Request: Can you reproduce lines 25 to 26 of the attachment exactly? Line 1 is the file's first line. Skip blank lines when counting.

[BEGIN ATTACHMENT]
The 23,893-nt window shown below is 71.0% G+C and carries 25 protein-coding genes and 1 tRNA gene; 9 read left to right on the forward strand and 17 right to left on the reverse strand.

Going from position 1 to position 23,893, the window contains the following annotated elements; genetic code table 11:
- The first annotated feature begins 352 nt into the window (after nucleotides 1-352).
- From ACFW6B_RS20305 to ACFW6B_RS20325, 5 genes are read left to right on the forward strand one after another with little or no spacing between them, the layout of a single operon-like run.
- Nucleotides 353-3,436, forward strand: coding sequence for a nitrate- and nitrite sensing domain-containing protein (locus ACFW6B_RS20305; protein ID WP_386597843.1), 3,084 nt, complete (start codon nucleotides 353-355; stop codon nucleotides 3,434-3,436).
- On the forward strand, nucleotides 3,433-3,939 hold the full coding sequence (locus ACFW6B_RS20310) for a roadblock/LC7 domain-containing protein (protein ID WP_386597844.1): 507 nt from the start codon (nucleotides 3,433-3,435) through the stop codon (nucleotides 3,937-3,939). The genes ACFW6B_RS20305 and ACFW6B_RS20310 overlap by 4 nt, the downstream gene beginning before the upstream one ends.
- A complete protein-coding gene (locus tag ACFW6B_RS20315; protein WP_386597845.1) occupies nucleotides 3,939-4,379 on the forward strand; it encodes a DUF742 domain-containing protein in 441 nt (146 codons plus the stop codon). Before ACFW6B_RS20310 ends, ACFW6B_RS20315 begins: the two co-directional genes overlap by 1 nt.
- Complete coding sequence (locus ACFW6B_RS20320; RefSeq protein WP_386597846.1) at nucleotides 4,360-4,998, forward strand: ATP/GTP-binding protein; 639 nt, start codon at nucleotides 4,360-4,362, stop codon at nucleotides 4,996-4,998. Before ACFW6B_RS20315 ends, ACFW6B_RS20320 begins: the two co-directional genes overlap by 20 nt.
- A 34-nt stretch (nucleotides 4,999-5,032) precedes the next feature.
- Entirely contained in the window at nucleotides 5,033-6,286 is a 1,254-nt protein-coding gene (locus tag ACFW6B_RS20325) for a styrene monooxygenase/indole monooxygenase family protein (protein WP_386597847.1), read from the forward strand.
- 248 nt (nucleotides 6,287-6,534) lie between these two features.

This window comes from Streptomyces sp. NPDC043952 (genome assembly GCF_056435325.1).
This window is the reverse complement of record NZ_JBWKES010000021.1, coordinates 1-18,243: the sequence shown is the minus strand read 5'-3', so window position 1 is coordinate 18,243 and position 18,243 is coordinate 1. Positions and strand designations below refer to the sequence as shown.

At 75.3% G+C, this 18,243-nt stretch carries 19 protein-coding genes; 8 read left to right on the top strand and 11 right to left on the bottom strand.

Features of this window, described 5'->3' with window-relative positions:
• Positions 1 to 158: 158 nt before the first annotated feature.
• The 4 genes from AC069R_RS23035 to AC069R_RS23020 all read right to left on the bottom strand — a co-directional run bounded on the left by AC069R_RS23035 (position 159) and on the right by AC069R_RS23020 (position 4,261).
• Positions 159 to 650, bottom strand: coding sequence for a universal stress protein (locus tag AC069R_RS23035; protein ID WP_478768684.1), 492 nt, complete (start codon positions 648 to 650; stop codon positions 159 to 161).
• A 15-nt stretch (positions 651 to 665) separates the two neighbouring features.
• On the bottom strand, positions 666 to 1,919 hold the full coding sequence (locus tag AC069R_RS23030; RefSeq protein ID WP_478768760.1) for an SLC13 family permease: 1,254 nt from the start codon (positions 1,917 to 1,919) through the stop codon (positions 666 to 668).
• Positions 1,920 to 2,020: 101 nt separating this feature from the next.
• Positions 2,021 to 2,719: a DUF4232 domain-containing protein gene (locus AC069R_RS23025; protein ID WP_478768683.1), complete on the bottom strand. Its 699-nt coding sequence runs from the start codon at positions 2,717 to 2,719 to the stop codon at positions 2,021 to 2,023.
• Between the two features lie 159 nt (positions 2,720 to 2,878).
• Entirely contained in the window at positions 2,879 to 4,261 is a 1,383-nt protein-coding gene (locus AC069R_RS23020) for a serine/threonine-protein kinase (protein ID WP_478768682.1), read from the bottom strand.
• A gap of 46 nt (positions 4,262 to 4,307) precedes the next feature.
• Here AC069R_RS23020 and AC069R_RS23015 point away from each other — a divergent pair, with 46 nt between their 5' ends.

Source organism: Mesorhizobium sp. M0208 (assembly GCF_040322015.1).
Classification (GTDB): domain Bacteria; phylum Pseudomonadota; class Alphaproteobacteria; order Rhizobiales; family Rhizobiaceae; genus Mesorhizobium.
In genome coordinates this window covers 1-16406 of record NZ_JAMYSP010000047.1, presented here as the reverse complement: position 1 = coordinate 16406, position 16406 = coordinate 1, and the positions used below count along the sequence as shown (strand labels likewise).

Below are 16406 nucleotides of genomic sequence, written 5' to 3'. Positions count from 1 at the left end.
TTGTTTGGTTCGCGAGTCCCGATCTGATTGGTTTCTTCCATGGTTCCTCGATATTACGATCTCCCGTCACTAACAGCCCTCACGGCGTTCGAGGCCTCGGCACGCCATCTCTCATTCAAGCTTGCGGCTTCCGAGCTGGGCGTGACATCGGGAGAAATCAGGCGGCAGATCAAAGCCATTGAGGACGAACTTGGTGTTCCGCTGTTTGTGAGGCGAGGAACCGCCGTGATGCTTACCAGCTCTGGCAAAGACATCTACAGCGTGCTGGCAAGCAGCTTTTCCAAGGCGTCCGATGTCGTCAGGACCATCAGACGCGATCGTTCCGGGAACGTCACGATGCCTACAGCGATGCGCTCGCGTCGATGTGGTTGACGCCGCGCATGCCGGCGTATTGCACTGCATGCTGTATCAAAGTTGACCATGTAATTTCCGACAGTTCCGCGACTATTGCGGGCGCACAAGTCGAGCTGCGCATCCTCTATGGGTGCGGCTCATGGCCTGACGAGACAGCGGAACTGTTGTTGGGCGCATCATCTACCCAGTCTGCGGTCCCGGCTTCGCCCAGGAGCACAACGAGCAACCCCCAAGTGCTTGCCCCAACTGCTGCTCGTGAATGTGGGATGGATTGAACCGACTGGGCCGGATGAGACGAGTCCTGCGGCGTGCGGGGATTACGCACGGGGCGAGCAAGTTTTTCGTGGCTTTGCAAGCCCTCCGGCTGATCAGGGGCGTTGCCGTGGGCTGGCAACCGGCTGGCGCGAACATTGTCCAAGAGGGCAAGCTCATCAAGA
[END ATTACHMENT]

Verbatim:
• A gap of 46 nt (positions 4,262 to 4,307) precedes the next feature.
• Here AC069R_RS23020 and AC069R_RS23015 point away from each other — a divergent pair, with 46 nt between their 5' ends.